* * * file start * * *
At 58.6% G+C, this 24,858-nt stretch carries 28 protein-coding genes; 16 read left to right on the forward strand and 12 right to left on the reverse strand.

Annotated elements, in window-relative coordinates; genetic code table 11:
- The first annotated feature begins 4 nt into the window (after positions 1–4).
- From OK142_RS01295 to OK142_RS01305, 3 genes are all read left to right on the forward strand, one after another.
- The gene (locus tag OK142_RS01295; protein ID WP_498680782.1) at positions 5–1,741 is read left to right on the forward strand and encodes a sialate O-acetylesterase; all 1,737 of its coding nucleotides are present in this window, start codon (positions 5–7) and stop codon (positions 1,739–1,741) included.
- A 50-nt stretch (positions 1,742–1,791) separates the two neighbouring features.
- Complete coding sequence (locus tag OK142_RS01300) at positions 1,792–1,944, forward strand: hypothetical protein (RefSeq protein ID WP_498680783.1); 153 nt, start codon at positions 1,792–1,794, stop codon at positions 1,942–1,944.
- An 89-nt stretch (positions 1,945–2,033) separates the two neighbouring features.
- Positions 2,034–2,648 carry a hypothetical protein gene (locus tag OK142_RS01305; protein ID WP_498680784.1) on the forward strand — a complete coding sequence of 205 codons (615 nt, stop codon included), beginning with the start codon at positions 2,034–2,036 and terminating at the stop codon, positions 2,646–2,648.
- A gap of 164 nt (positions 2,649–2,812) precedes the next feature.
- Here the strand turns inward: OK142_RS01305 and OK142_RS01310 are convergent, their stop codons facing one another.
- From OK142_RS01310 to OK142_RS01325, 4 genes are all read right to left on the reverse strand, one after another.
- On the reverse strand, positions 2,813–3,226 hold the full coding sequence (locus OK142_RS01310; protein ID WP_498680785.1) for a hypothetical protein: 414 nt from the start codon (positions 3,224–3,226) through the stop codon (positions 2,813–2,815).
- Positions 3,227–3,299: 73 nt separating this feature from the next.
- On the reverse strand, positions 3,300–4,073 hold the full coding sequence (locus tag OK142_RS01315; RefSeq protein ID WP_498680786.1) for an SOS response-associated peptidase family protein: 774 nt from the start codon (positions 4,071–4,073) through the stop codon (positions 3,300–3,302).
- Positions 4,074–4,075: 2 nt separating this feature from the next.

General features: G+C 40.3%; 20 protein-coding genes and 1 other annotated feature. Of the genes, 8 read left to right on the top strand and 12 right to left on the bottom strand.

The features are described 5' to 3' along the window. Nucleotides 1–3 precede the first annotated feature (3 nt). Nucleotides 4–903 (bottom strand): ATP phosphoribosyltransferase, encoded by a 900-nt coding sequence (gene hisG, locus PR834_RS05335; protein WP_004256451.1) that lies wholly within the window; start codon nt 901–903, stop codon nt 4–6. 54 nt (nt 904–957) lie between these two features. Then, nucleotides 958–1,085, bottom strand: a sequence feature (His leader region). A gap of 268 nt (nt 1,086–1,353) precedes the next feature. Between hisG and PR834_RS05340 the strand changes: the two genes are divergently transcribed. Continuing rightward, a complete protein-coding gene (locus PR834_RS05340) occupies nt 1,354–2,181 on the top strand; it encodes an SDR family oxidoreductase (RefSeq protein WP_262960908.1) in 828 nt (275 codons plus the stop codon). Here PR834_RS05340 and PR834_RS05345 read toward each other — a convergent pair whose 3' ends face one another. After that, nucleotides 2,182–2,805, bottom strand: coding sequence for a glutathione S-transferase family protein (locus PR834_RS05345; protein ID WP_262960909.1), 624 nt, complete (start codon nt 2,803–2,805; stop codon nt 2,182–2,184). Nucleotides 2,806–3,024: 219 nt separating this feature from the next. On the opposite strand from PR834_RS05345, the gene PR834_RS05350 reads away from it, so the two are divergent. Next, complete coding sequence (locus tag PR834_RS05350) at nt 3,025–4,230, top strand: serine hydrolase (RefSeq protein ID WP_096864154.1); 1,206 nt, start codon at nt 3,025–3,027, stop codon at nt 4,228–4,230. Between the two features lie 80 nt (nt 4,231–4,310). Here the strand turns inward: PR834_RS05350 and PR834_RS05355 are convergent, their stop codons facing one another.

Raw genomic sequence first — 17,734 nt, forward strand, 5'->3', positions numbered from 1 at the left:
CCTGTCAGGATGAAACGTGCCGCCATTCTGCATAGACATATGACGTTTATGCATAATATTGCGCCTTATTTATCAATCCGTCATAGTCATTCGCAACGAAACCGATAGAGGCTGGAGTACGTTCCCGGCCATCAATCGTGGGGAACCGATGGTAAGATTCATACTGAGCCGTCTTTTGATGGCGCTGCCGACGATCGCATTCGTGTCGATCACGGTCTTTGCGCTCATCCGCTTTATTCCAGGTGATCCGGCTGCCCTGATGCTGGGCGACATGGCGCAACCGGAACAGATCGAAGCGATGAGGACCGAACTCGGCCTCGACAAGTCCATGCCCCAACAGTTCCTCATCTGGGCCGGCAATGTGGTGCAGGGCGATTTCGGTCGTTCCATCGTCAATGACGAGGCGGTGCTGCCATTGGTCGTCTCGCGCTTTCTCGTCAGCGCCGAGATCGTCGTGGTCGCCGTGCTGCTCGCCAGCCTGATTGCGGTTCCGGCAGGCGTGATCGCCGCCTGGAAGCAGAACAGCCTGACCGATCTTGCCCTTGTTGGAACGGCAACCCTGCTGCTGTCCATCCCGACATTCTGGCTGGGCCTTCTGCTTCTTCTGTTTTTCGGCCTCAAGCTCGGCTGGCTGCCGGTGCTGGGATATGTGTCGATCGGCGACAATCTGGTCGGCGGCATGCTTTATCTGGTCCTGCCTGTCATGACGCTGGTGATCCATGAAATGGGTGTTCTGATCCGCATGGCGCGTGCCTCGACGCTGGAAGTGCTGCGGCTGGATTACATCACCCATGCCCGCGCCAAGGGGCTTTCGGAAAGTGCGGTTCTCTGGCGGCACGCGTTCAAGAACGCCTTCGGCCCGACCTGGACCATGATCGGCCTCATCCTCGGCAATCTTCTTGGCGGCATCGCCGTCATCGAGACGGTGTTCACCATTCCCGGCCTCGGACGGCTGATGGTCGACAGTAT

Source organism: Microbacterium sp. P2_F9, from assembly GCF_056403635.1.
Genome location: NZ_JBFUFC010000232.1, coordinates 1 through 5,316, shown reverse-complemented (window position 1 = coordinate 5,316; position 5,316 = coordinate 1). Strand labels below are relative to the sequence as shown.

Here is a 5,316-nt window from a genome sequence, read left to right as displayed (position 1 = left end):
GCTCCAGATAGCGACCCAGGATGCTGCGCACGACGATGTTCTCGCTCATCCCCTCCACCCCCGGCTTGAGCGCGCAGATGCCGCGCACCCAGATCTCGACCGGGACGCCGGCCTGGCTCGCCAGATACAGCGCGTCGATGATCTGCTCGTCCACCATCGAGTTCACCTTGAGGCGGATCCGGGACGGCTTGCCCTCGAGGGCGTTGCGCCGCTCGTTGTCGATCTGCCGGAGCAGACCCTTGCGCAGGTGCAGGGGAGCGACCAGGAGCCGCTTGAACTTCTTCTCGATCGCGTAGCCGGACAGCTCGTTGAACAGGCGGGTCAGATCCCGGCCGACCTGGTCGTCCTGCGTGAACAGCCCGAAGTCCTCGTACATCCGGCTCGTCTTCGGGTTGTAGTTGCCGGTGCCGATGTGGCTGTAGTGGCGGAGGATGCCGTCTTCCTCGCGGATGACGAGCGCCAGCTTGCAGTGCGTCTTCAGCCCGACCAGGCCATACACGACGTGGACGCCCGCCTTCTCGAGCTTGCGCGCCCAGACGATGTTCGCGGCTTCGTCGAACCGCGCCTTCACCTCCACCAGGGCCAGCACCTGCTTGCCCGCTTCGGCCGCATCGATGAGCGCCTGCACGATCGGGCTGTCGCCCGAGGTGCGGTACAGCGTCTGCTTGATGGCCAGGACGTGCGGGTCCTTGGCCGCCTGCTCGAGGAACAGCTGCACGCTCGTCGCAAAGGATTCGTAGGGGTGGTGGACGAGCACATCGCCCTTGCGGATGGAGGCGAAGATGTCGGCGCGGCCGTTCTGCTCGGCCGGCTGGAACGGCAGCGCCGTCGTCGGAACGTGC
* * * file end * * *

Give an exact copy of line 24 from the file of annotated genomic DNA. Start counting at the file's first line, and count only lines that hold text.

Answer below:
GCTCCAGATAGCGACCCAGGATGCTGCGCACGACGATGTTCTCGCTCATCCCCTCCACCCCCGGCTTGAGCGCGCAGATGCCGCGCACCCAGATCTCGACCGGGACGCCGGCCTGGCTCGCCAGATACAGCGCGTCGATGATCTGCTCGTCCACCATCGAGTTCACCTTGAGGCGGATCCGGGACGGCTTGCCCTCGAGGGCGTTGCGCCGCTCGTTGTCGATCTGCCGGAGCAGACCCTTGCGCAGGTGCAGGGGAGCGACCAGGAGCCGCTTGAACTTCTTCTCGATCGCGTAGCCGGACAGCTCGTTGAACAGGCGGGTCAGATCCCGGCCGACCTGGTCGTCCTGCGTGAACAGCCCGAAGTCCTCGTACATCCGGCTCGTCTTCGGGTTGTAGTTGCCGGTGCCGATGTGGCTGTAGTGGCGGAGGATGCCGTCTTCCTCGCGGATGACGAGCGCCAGCTTGCAGTGCGTCTTCAGCCCGACCAGGCCATACACGACGTGGACGCCCGCCTTCTCGAGCTTGCGCGCCCAGACGATGTTCGCGGCTTCGTCGAACCGCGCCTTCACCTCCACCAGGGCCAGCACCTGCTTGCCCGCTTCGGCCGCATCGATGAGCGCCTGCACGATCGGGCTGTCGCCCGAGGTGCGGTACAGCGTCTGCTTGATGGCCAGGACGTGCGGGTCCTTGGCCGCCTGCTCGAGGAACAGCTGCACGCTCGTCGCAAAGGATTCGTAGGGGTGGTGGACGAGCACATCGCCCTTGCGGATGGAGGCGAAGATGTCGGCGCGGCCGTTCTGCTCGGCCGGCTGGAACGGCAGCGCCGTCGTCGGAACGTGC